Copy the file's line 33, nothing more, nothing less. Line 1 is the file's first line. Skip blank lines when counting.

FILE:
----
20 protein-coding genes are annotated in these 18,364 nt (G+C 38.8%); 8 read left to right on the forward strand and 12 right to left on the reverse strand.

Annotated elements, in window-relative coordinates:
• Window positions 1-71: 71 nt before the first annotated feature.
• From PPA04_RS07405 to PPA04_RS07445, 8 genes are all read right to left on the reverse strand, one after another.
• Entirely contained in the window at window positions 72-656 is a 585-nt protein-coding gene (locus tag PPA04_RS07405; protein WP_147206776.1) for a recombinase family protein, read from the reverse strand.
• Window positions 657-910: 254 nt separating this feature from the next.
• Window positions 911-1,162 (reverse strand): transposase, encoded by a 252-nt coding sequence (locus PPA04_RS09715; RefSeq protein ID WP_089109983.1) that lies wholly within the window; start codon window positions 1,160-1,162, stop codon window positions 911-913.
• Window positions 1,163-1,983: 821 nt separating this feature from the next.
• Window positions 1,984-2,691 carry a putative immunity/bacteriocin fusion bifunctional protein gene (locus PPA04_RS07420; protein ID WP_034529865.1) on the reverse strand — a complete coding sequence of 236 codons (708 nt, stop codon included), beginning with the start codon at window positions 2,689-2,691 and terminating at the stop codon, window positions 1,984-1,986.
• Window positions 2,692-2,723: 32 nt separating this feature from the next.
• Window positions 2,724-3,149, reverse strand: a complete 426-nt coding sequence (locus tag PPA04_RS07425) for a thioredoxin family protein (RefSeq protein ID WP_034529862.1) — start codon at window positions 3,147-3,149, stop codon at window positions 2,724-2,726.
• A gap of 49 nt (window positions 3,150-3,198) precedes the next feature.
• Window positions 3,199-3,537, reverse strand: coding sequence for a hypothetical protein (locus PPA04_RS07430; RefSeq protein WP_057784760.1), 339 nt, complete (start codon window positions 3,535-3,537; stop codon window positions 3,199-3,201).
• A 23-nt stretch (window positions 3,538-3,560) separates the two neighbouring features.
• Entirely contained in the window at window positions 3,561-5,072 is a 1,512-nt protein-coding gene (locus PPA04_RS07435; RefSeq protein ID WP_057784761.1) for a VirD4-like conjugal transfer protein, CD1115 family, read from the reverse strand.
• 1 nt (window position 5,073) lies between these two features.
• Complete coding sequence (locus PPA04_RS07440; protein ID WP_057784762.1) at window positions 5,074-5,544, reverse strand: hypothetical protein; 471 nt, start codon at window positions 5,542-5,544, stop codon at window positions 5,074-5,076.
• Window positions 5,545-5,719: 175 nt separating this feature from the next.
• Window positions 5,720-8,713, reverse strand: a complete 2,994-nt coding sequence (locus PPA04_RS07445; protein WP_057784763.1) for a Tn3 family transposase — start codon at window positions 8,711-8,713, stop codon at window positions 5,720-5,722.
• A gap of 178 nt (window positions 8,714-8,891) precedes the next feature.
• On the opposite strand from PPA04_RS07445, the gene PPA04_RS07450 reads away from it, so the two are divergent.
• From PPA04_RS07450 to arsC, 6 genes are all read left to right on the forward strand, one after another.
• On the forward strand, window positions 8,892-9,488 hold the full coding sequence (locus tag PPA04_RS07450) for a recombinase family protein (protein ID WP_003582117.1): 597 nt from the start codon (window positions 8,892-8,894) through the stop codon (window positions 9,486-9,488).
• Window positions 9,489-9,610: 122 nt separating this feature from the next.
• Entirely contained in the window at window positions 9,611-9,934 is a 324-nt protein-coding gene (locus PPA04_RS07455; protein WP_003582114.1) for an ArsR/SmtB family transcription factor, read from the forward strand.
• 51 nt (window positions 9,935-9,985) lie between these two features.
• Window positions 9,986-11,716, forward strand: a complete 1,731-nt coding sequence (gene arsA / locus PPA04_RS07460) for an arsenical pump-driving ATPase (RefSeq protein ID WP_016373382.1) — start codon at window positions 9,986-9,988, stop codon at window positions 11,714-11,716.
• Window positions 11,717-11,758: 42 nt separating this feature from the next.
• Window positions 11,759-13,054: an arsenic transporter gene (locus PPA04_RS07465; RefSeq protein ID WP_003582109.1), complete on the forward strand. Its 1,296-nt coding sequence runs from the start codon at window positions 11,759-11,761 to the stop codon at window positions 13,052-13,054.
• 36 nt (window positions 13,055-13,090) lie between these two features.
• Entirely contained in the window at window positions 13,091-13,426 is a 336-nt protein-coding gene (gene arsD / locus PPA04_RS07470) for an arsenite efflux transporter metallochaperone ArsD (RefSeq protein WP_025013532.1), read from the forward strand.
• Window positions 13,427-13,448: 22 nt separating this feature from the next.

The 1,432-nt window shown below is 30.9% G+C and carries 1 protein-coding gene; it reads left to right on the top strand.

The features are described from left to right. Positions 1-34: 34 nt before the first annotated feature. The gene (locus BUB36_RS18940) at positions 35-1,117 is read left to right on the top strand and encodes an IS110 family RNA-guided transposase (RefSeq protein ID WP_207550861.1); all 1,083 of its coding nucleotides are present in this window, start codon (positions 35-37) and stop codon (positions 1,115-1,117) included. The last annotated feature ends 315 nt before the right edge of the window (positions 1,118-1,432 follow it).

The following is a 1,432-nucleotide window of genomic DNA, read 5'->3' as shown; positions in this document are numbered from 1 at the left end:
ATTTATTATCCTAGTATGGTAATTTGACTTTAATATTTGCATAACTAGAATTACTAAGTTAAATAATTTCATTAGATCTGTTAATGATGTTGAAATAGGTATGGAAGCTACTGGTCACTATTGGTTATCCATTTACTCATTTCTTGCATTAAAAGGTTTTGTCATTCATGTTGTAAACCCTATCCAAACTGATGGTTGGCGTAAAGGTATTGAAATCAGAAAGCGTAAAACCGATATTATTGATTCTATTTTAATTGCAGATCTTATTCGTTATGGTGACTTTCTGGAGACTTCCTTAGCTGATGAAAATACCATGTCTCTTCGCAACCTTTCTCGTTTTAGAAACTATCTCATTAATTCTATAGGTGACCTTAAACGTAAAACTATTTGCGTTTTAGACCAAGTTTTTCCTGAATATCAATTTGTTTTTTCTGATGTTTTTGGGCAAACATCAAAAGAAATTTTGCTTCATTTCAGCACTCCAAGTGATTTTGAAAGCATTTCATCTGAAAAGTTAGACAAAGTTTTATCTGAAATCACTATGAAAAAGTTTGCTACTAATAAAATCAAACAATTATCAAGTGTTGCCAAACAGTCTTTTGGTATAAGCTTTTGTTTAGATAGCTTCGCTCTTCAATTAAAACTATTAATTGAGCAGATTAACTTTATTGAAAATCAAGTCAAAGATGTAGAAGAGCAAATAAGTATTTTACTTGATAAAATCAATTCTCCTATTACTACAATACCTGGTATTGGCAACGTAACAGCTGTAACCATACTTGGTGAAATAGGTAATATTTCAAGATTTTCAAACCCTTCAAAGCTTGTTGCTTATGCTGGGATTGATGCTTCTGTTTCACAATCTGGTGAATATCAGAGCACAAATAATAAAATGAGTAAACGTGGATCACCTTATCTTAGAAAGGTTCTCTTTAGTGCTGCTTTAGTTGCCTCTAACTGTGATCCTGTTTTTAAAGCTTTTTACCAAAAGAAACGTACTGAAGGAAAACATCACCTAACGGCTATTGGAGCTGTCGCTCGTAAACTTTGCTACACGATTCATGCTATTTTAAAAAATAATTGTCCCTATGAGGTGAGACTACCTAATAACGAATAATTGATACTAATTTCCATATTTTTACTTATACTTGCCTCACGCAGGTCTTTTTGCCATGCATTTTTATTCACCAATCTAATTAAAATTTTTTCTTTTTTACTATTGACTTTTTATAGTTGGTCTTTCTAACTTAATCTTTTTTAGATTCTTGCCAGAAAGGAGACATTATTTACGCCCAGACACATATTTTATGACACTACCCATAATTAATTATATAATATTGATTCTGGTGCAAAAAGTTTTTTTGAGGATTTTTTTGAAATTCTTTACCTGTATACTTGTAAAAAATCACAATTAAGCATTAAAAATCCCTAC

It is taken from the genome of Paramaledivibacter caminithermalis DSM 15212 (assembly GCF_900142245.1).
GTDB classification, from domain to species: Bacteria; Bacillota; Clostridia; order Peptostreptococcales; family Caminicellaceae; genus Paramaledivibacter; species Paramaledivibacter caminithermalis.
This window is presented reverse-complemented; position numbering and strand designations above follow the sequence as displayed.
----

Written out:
The 1,432-nt window shown below is 30.9% G+C and carries 1 protein-coding gene; it reads left to right on the top strand.